Congress, help rural Americans before hurricane season strikes

Congress, help rural Americans before hurricane season strikes
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This week as Congress returns from spring recess, the first order of business should be passing a disaster recovery package. This year’s hurricane season is just weeks away, yet, the forest and landowners affected by last year’s Hurricanes Michael and Florence have not yet even begun to recover. The same can be said for the landowners from our western states, who are still reeling from a horrendous 2018 wildfire season. 

If we are to continue to support our rural economies and the important ecological resources that come from our forests, then Congress needs to focus on what matters most: helping our fellow rural Americans after these devastations.

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Across the U.S., families own the largest portion of forests, not the federal government or corporations. What’s more, their hard work is felt far beyond their property lines. They support the clean water supply that flows to the faucets of millions of Americans. They provide critical habitat for our wildlife, including at-risk species. And their forests provide more than 50 percent of the nation’s wood supply and support more than 1.1 million rural jobs. 

Caring for forest land includes ongoing costs, equipment, contractors and labor. Yet, trees can take 20 to 80 years to grow, and often only provide income once a generation. And unlike farmers, insurance for forest owners is so cost-prohibitive, it’s not an option.

After disasters strike, such as hurricanes and wildfires, family forest owners not only need to rebuild their homes and lives, but their forests as well. Given their contributions to our nation’s natural resources, family forest owners need to be supported if we want to our forests to remain as forests.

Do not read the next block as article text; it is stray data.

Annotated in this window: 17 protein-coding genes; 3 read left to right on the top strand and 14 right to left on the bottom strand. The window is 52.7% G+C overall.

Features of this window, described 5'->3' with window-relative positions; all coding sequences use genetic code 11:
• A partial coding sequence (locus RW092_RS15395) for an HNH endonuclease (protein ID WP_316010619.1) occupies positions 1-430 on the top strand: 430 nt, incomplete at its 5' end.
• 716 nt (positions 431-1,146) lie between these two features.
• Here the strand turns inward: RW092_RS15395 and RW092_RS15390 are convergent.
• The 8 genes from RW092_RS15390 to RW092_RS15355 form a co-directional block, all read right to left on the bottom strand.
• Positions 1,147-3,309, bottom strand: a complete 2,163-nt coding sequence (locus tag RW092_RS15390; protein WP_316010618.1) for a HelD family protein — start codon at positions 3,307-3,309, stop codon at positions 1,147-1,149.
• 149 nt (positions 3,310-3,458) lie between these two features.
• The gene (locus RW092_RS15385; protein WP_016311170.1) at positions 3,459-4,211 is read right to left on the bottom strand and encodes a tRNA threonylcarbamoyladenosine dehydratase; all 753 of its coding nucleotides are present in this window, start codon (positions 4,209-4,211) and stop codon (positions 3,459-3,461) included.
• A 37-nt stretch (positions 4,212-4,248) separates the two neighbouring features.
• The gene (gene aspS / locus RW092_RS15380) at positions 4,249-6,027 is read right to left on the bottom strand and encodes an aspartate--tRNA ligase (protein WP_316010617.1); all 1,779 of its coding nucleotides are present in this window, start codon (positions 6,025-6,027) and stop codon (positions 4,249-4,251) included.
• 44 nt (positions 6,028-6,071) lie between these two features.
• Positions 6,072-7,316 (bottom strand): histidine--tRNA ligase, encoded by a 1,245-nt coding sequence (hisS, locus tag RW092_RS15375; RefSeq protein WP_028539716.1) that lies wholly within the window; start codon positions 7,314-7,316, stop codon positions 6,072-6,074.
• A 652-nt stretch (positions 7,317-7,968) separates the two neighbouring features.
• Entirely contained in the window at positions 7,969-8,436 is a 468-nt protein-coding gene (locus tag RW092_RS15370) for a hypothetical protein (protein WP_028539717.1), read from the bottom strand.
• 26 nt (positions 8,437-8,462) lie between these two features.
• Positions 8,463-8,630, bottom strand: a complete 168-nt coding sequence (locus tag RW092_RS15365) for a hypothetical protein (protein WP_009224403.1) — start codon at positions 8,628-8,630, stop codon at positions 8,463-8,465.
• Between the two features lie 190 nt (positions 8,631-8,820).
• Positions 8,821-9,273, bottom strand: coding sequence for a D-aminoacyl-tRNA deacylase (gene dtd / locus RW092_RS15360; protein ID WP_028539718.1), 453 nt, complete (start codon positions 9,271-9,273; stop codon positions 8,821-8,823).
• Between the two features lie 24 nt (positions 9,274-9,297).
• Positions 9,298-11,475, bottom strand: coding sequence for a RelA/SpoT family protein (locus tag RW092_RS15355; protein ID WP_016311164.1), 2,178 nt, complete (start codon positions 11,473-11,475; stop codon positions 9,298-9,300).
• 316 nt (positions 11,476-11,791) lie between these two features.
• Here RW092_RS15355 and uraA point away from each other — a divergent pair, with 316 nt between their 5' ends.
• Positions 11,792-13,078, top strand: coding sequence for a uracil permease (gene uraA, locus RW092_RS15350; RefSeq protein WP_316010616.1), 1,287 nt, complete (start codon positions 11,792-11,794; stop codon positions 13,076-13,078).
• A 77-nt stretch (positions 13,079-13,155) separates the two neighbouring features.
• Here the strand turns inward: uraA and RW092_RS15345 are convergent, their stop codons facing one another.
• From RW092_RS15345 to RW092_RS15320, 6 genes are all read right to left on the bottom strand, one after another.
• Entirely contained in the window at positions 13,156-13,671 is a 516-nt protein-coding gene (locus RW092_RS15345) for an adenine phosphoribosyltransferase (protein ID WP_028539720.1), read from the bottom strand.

Take for example Jim and Alison Browne of Clarksville, Florida. Since purchasing their tree farm, the Brownes have put countless hours and their own personal savings into caring for their land. They improved a natural pond system, maintained standing timber, cleared trails and fire breaks for safety and worked to restore the native longleaf pine species needed for wildlife habitat. In addition, they became certified in the American Tree Farm System, recognizing their commitment to rigorous standards of sustainability.

Then Hurricane Michael surprised the Brownes and everyone else hit in Florida. When the storm made landfall, it had reached Category 4 winds. With 150 mile an hour winds, the eye went directly over Clarksville and the Brownes’ tree farm. It mowed over 200 acres of their mature pine trees and almost all of their 100-year-old oaks.

Their consulting forester estimated it was $225,000 worth of standing timber lost. Making it worse, the soil remained too wet for months afterward, preventing the wood from being removed while it was still of value. At an average of $2,000 to $4,000 an acre to remove the debris, the Brownes are unable to afford the cleanup. Now as the spring and summer approach, these large debris piles are exacerbating the threat of wildfire which could mean a second disaster.

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The Brownes are not alone. More than 17,000 family forest owners and 5 million acres of forestland were damaged or destroyed due to hurricanes last year.

While landowners like the Brownes want to restore their property to forested land, many may not be able to afford to do this, as the cost and risk are too high. Not restoring these forests will put our habitats and watersheds in serious jeopardy and will have a significant effect on the economies of our rural communities.

Both the House and Senate disaster packages have strong provisions for family forest owners thanks to forest champions on Capitol Hill. Now it’s time for Congress to act and pass a disaster recovery aid package to help those affected recover, which ultimately supports all Americans.

Tom Martin is the president and CEO of American Forest Foundation.